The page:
This post marks the beginning of a blog I am hoping to write to weekly. If no one reads the posts, it is still worth it for me to be thinking about some important topics and to have a future reference to look to. I am going to attempt to write this first post using two assumptions: that we have the ability to use logic and have the ability to draw reasonable conclusions using that logic.
What is truth? This question is very important to consider. To show why, I am going to explain the two “extreme” viewpoints of what truth is and then describe the implications of these two views.
1. Relative truth – truth is what you want/think it to be. It depends on the individual and can change from person to person. It comes solely from the “inside” or “heart” of an individual.
Basic example: I find it true that the temperature was 45 degrees in Green Bay, WI at 3 PM CST on 1/5/12. You find it true that the temperature was 65 degrees in Green Bay, WI at 3 PM CST on 1/5/12. We are both correct about the temperature since our statement is true to us individually.
2. Objective truth – Truth is universal and timeless, no matter what an individual thinks or feels about a particular topic. Truth is “outside” of an individual and does not change based on one’s viewpoint. A particular truth is true for everyone, everywhere. A good definition of truth would be the correspondence to the way the world actually is.
Basic example: The temperature was actually 45 degrees in Green Bay, WI at 3 PM CST on 1/5/12. I am correct about the temperature (45 degrees) since my statement reflects an objective reality in the world. You are incorrect that the temperature was 65 degrees no matter how much you believed it was true; your statement did not correspond to reality. This situation holds no matter where you are in the world or when you lived after that date. In the year 3000 the temperature will still have been 45 degrees at that time and at that location.
There is a flaw in the relative truth example above. The two statements on the temperatures contradict each other; in other words, they reflect two different potential realities. Using logic, we can determine that two contradictory statements about the same reality cannot both be true (i.e. the temperature could not have been 45 AND 65 degrees at the exact same moment in the exact same location). Therefore, one or both statements must be false.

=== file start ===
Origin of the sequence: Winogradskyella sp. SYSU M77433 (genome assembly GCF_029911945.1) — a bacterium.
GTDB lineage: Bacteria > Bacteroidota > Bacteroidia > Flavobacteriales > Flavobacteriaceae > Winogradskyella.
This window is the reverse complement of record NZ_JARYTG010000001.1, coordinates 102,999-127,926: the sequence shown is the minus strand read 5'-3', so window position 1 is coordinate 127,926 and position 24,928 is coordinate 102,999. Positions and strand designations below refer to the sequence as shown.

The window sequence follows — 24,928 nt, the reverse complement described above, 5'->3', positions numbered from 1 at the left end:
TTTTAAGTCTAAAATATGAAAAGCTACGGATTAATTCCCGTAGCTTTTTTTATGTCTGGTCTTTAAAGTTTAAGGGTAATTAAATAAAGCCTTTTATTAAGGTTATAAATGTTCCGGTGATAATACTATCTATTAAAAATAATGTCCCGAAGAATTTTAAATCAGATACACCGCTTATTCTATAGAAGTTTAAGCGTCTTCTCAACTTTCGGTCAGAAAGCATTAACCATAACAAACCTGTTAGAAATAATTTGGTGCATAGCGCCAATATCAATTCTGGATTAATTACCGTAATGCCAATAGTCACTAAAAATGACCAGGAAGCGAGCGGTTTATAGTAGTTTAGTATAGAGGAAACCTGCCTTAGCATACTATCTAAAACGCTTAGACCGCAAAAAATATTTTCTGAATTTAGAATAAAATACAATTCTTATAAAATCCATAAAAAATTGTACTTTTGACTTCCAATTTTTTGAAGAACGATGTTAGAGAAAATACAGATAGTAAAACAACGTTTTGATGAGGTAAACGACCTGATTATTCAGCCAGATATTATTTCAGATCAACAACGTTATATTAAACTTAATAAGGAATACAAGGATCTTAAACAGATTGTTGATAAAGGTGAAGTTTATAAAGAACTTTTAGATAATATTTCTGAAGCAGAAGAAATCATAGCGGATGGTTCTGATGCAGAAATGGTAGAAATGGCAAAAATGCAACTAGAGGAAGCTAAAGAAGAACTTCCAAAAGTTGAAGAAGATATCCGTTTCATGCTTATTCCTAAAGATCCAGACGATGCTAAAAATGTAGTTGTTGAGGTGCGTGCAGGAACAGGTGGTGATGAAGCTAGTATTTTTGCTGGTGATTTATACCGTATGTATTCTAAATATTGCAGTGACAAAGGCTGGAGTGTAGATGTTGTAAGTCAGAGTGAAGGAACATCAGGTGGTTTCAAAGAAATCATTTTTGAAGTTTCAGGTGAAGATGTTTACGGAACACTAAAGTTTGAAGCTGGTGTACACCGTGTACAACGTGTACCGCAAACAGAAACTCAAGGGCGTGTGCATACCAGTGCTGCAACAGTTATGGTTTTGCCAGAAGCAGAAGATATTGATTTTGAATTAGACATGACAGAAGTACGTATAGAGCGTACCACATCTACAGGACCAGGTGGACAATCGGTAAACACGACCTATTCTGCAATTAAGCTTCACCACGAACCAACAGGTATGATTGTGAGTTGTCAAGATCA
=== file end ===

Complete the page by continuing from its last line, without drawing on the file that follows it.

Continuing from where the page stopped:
How does that example relate to relative truth as a whole? First of all, the relative truth viewpoint leads to the possibility of two contradictory claims to be true. In fact, a strict relative truth view allows an individual’s statement to ALWAYS be true (at least to that person)! Also, the statement “all truth is relative” is contradictory in itself because that statement claim refers to a reality that is true for everyone (more could be said about this, but I want to limit space).
What are the implications of a person with one of these views about truth? If you hold the relative truth view, then what you find to be true for yourself is in fact true. So, little is needed to challenge what you believe is true if you KNOW that you are always correct. There would also be no motivation to tell others what you think is true; whatever you believe (even if it’s different than what they believe) is true to you.
If you hold the objective truth view, you think your view does not necessarily correspond to reality/truth. So, there is much more reason to “search” for what is true and to discuss views with others, especially on topics that are important.
This truth question is important because it could affect many things you do in life, and would especially affect the way you view the world.
A person can still claim “what I believe is true for me”, but based on some of the issues above, it is more reasonable that there is objective truth outside of an individual’s belief in a statement.
That is all for now! I will end with a few side comments:
This point may not hold for everything. For example, a person has emotions that only he can know, so there may be some “relativeness” there (i.e. I believe I am happy so I am happy). However, I am mainly referring to a statement about reality that is outside of a person’s thoughts and feelings. For example, the statement “I believe the temperature was 65 degrees” may be true (referring to a person’s thoughts), but saying “the temperature was 65 degrees” would be false (referring to an “outside” reality).
There are also degrees of belief within these two extreme viewpoints (i.e. certain topics like religion and morals being relative) and other views about truth (agnosticism). I will likely talk about these views if I post again.